Why You Feel So Poor In Your 30’s And 40’s

One day you’re a carefree college student and, suddenly you’re not. You wake up one morning to find that you are a homeowner, a spouse, a parent, and poor. Not really poor, but you feel like you can’t seem to pay the bills, pay off the mortgage and still have a bit of a life and save for retirement.

There’s a good reason for that. You are raising a family and that usually means a lot of large extra expenses that stick around for 20 or 30 years, longer if you feed them well.

Actuaries have looked at spending patterns of Canadians for decades and they find that Canadian families will spend roughly 30% of their income to pay the mortgage and raise the kids. This 30% number is pretty consistent regardless of whether your family earns $90,000, $150,000 or $200,000 a year; the more money you make, the more expensive home you buy and the more you spend on the children.

This 30% will typically last for about 30 years and then, Poof, it disappears, hopefully sometime in your early to mid fifties. If you still have debts in your late fifties, don’t panic; just make sure to keep saving your 6-10% per year for retirement and be sure to have all your debts paid off before you retire at age 65. Follow this strategy and your retirement will be comfortable and secure.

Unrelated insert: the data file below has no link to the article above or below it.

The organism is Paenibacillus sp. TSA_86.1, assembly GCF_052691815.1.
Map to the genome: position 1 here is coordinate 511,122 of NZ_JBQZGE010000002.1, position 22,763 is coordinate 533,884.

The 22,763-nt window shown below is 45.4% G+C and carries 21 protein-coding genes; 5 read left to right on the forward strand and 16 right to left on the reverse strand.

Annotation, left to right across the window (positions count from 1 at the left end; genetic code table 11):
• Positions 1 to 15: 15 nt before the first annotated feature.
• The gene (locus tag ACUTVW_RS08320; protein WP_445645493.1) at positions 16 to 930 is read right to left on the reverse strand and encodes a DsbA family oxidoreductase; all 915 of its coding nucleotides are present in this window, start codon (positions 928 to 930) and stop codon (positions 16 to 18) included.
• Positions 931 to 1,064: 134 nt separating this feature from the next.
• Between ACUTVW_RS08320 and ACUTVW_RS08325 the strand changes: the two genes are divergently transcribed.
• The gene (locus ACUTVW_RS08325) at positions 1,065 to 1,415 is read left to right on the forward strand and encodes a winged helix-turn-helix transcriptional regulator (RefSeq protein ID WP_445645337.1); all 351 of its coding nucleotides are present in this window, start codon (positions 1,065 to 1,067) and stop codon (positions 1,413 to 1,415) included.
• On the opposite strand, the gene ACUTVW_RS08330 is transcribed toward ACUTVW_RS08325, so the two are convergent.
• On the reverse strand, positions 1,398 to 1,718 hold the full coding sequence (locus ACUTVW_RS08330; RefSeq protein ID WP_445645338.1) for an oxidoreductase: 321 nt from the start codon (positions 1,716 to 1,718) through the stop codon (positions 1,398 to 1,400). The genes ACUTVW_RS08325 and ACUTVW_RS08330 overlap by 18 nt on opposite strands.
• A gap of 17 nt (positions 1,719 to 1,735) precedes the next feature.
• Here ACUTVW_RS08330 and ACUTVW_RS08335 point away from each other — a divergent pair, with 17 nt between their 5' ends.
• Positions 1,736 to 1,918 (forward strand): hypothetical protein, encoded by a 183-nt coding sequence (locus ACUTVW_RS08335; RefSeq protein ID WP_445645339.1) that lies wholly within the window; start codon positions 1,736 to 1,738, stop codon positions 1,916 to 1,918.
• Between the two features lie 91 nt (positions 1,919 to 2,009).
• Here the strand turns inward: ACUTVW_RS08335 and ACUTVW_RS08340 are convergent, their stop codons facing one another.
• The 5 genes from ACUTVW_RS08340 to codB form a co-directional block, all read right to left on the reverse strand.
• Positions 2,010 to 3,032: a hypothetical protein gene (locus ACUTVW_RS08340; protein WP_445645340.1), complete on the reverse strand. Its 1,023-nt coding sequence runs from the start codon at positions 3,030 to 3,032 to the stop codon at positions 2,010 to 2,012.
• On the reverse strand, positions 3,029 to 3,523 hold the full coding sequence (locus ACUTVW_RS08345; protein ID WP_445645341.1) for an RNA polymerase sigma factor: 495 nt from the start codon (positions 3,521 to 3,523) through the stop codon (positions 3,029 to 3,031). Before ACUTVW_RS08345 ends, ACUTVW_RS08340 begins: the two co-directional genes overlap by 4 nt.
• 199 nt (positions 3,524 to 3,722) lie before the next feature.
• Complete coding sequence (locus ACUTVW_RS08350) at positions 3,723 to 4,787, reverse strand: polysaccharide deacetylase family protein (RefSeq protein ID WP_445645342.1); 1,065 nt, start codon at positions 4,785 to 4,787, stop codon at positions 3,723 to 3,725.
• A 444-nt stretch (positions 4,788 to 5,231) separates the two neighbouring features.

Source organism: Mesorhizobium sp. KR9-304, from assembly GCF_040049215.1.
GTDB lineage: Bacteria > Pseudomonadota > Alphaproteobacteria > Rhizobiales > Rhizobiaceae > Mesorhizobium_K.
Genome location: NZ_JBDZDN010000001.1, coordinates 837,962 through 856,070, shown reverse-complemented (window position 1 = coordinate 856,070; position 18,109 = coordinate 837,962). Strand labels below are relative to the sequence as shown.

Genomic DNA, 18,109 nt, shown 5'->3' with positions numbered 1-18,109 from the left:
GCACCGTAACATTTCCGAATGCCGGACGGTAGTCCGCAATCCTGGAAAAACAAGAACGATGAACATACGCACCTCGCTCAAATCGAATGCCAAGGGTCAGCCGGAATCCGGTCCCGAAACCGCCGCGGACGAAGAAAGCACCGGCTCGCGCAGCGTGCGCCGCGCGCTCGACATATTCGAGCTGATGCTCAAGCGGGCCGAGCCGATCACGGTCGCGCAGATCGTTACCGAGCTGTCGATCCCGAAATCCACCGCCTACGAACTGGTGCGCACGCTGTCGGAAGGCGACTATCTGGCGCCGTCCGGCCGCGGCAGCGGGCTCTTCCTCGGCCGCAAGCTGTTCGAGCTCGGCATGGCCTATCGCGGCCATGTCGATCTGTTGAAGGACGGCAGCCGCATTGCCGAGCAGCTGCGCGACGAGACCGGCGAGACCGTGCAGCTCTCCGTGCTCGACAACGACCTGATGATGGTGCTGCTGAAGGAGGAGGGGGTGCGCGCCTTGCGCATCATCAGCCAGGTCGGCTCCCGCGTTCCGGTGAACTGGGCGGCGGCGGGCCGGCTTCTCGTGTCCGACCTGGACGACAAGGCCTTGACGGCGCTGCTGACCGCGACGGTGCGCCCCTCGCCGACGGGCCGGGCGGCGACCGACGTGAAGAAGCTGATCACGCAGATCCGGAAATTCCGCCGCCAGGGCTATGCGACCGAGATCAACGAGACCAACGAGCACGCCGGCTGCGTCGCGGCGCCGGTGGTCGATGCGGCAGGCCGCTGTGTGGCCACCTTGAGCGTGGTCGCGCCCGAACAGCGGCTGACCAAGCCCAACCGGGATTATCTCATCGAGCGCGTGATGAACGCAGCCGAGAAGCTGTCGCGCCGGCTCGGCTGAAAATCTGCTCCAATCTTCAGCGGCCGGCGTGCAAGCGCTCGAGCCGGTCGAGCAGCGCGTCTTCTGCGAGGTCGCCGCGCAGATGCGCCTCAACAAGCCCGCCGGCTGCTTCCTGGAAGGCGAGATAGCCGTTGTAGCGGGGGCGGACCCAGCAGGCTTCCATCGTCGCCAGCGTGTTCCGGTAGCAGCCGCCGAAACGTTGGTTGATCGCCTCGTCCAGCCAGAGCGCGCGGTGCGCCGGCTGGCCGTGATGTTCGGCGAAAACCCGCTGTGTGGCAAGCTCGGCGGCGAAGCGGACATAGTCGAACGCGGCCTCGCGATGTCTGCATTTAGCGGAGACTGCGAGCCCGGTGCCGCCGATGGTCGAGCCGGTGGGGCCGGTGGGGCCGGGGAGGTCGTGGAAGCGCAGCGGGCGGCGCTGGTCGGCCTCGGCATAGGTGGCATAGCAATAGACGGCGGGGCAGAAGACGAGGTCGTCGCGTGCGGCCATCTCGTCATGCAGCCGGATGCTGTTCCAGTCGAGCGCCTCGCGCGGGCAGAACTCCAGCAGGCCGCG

Ladies and gentlemen, this is the way it’s supposed to be. You will feel cash crunched when the kids are still living at home and you are paying off the mortgage. You will not have enough money to indulge in fancy holidays or fancy sports cars. Those things will have to wait until you are older.

Your friends who don’t seem to have these same cash constraints are just going deeper and deeper into debt. One day, they are going to have to deal with this; either they will have to keep working past 65, or dramatically scale back their lifestyle in retirement. Or, if they’re lucky, a big inheritance is waiting for them.

One thing I can tell you for near certain, many people who are living the high life are really quite worried about making ends meet. According to surveys I’ve read, 50% of working Americans are stressed out about money to the point that it is having a negative impact on their lives (sleep problems, increased alcohol consumption, arguments with spouse, etc).

All this stress despite the fact that the average Canadian adult is 4 times richer today than a Canadian adult was in 1940. We have never had it so good and that is part of the problem. We are much wealthier but we also have a lot more to spend money on. Add banks and credit card companies that are only too willing to lend and we have a recipe for problems.

I wish I had an easy answer for this, but it’s hard to resist the temptation and peer pressure that surrounds us. None of us are immune to it. The only advice I can offer is to stick to our plan of saving 6-10% of your income for retirement, working until age 65, and paying off all your debts before you retire. What you spend your money on is not important, if you stick to the plan.